As Smith well notes, Grant wrote his memoirs while watching the clock and dying of cancer. Despite Grant’s circumstances while gathering his thoughts, historians have described the memoirs as lucid and engaging. “Action verbs predominate:,” Smith said. ‘move … engage … start … attack.:’”
Grant is generous with praise and sparing with criticism. He admits mistakes: ‘I have always regretted that last attack at Cold Harbor was made …. No advantage whatever was gained to compensate for the heavy loss we sustained.’
Further, McPherson wrote about Grant’s work:
To read the Personal Memoirs with a knowledge of the circumstances under which Grant wrote them is to gain insight into the reasons for his military success.
In “Grant” through Smith we see a man who seems void of most, if not all, of the contemptible qualities that we can recognize in less backboned leaders: disloyal, dishonest, fake, egotistical and pompous. For all of his accomplishments in the Civil War and in the White House, perhaps Grant can be granted a notch or two of slack for his one obvious character flaw: loyalty to a fault.
In any case, we can credit Smith for bringing the full breath of Grant’s life into crystal clear view in the most digestible, accessible biography I have ever read.
The church says the earth is flat, but I know that it is round, for I have seen the shadow on the moon, and I have more faith in a shadow than in the church.
I thought I had posted this earlier, but something got gommed along the way (“Gommed” is Northeast Georgia slang for “clusterfucked”. Folks have their Southern sensibilities, you know, so they have to invent other “curse” words to replace real ones).
In any case, I feel a lot like the person in following video, who had this to say:
It’s completely baffling to me, and actually I really hate the fact that I don’t get it because I wish I could understand it. I really do. Because I think it would help me feel less annoyed with people and less baffled and less isolated and less frustrated. I really wish I could understand it, but I just can’t. I just don’t get it intellectually or emotionally. I don’t understand it on either of those levels.
And the clip:
I have often heard the following obligatory and rather futile complaint from believers when asked to supply proof for their claims about God and the universe: “I can’t prove that God exists, but neither can you prove that he does not exist.” Usually at that point in making their case for God, they say something about personal testimony and their own experiences with the Holy Spirit. Apologists in this way attempt to encase themselves in what they think is a win-win situation for them: 1) non-believers can’t prove me wrong and 2) I know how I feel and what I have experienced in my heart, and this stands above the scrutiny of logic; in fact, given what I have experienced, it’s even reasonable for me to believe as I do.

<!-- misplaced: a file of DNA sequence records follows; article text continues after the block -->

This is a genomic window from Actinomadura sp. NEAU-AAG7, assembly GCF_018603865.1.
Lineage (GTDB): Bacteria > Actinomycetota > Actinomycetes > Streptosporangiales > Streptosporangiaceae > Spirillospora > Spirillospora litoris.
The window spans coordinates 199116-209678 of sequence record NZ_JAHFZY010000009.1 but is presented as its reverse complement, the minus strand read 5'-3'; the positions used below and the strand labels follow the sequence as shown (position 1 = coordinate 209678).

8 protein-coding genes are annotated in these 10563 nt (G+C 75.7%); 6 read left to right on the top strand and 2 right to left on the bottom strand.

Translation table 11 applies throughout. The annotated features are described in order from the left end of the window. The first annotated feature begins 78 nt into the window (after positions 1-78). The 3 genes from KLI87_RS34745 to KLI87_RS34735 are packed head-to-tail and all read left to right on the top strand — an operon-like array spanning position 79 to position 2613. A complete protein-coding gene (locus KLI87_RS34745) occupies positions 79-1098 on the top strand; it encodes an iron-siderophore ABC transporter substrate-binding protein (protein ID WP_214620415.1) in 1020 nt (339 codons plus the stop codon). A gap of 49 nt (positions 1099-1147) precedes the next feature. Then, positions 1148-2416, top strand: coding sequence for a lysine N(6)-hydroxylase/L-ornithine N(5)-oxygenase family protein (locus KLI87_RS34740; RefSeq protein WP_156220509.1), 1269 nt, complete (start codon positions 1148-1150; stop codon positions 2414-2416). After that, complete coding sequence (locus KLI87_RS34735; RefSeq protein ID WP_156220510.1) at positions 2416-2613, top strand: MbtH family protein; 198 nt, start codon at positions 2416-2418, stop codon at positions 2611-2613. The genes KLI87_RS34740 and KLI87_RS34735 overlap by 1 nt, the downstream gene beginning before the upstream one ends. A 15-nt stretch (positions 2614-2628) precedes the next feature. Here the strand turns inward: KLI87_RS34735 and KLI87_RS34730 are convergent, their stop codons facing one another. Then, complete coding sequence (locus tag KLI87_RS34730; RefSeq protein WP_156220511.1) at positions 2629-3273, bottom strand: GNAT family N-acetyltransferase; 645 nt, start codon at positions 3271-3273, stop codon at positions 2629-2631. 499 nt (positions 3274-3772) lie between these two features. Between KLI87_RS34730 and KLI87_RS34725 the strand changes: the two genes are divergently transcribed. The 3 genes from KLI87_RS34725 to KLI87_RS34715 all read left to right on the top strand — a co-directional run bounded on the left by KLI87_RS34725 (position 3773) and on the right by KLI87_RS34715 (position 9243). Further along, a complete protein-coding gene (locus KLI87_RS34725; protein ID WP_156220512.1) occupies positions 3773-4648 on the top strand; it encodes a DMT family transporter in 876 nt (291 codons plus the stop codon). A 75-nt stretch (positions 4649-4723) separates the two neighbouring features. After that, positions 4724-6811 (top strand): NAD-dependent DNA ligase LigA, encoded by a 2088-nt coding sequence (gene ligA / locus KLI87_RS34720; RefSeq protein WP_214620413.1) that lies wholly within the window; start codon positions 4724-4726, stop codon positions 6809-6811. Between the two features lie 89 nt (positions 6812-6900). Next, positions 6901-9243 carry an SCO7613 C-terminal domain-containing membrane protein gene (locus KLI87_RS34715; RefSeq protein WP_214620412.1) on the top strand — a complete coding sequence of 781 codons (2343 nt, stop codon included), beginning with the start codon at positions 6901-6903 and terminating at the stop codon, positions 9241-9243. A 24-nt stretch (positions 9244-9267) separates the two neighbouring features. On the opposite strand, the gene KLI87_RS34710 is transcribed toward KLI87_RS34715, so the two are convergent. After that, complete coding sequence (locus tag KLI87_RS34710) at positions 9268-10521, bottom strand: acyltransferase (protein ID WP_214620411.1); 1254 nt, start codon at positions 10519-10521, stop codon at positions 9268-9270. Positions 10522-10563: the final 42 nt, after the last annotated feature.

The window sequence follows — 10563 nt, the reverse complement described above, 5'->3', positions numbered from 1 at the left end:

The first point is obviously true. One day, we may perhaps be able to disprove God scientifically because as Richard Dawkins has said, a universe in which a being intervenes in peoples’ lives, reads their thoughts and micromanages the weather, etc., has to be a vastly different universe than one in which this is not the case. Even if the God of Abraham and Isaac resides is in some “spiritual” realm, he still supposedly acts in the physical world and upon living organisms, and so in this way, may be, in some future technological era, within the scope of scientific discovery. This would only not be the case if we are to assume a deistic god, that is, one who only created the world but does not intervene in it. This god, perhaps, may be outside of the boundaries of science, no matter how advanced. But the theistic god … quite a different matter.
The troubling point is the second one and gives a person license to say they believe anything, and we must, according to them, then except it and respect it outright without question just because they have a personal testimony or have received some kind of revelation. Of course, we can see how well that has worked out for the legacies of Joseph Smith, Marshall Applewhite, Tom Cruise and many other deluded figures. Further, and as I stated elsewhere, it is not the freethinker’s job to stand up for or support her non-belief because non-belief is, indeed, the default position and actually not a belief at all. People are born with zero beliefs; it is only after being inculcated by whatever culture we happen to be born into that the cloak of religion is cruelly and forcefully draped over us before we have time to make up our own minds. The believers alone have to say 1) why they feel compelled to introduce elements like gods, angels and demons into the world when none were solicited and 2) how they explain their belief in the existence of such things. The onus, in short, is on believers to supply the proof because they are the ones making the claims. For the non-believer, no claims have been made; the world is the same as it was when we entered it.